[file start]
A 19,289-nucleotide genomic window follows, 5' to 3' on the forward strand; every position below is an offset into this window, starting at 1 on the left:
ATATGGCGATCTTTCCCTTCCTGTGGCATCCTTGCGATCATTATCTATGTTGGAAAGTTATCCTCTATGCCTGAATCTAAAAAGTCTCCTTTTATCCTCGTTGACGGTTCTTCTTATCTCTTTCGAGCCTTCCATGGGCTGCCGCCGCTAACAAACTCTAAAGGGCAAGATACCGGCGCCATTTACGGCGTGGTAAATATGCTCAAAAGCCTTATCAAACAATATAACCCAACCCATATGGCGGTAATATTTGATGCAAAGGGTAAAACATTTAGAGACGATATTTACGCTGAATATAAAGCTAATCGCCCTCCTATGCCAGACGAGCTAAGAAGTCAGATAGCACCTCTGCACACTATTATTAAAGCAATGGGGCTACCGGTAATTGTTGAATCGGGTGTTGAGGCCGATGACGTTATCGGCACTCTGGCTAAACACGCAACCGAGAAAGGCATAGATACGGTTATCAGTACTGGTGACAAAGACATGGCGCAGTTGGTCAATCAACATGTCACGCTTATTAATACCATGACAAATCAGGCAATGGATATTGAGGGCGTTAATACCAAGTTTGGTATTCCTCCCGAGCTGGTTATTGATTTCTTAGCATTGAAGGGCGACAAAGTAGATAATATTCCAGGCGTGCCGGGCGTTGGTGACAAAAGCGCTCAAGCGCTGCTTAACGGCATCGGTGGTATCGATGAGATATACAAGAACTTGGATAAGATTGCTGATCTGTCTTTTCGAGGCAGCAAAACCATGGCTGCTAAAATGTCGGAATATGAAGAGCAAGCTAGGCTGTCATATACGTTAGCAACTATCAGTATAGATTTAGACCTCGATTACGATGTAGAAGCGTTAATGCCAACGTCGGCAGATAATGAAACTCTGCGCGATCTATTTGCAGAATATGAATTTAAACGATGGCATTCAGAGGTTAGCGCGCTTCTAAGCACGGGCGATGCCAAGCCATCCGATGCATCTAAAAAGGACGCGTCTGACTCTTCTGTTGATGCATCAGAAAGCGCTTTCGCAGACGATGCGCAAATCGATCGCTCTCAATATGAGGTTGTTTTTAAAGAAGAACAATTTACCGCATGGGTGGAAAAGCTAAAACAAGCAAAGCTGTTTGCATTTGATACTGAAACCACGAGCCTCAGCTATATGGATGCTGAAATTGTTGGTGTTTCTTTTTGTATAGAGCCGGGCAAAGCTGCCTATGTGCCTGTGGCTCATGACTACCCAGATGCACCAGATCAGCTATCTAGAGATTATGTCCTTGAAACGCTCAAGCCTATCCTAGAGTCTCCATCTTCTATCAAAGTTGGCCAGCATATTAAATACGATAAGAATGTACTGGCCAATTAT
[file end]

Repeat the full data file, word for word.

A 19,289-nucleotide genomic window follows, 5' to 3' on the forward strand; every position below is an offset into this window, starting at 1 on the left:
ATATGGCGATCTTTCCCTTCCTGTGGCATCCTTGCGATCATTATCTATGTTGGAAAGTTATCCTCTATGCCTGAATCTAAAAAGTCTCCTTTTATCCTCGTTGACGGTTCTTCTTATCTCTTTCGAGCCTTCCATGGGCTGCCGCCGCTAACAAACTCTAAAGGGCAAGATACCGGCGCCATTTACGGCGTGGTAAATATGCTCAAAAGCCTTATCAAACAATATAACCCAACCCATATGGCGGTAATATTTGATGCAAAGGGTAAAACATTTAGAGACGATATTTACGCTGAATATAAAGCTAATCGCCCTCCTATGCCAGACGAGCTAAGAAGTCAGATAGCACCTCTGCACACTATTATTAAAGCAATGGGGCTACCGGTAATTGTTGAATCGGGTGTTGAGGCCGATGACGTTATCGGCACTCTGGCTAAACACGCAACCGAGAAAGGCATAGATACGGTTATCAGTACTGGTGACAAAGACATGGCGCAGTTGGTCAATCAACATGTCACGCTTATTAATACCATGACAAATCAGGCAATGGATATTGAGGGCGTTAATACCAAGTTTGGTATTCCTCCCGAGCTGGTTATTGATTTCTTAGCATTGAAGGGCGACAAAGTAGATAATATTCCAGGCGTGCCGGGCGTTGGTGACAAAAGCGCTCAAGCGCTGCTTAACGGCATCGGTGGTATCGATGAGATATACAAGAACTTGGATAAGATTGCTGATCTGTCTTTTCGAGGCAGCAAAACCATGGCTGCTAAAATGTCGGAATATGAAGAGCAAGCTAGGCTGTCATATACGTTAGCAACTATCAGTATAGATTTAGACCTCGATTACGATGTAGAAGCGTTAATGCCAACGTCGGCAGATAATGAAACTCTGCGCGATCTATTTGCAGAATATGAATTTAAACGATGGCATTCAGAGGTTAGCGCGCTTCTAAGCACGGGCGATGCCAAGCCATCCGATGCATCTAAAAAGGACGCGTCTGACTCTTCTGTTGATGCATCAGAAAGCGCTTTCGCAGACGATGCGCAAATCGATCGCTCTCAATATGAGGTTGTTTTTAAAGAAGAACAATTTACCGCATGGGTGGAAAAGCTAAAACAAGCAAAGCTGTTTGCATTTGATACTGAAACCACGAGCCTCAGCTATATGGATGCTGAAATTGTTGGTGTTTCTTTTTGTATAGAGCCGGGCAAAGCTGCCTATGTGCCTGTGGCTCATGACTACCCAGATGCACCAGATCAGCTATCTAGAGATTATGTCCTTGAAACGCTCAAGCCTATCCTAGAGTCTCCATCTTCTATCAAAGTTGGCCAGCATATTAAATACGATAAGAATGTACTGGCCAATTAT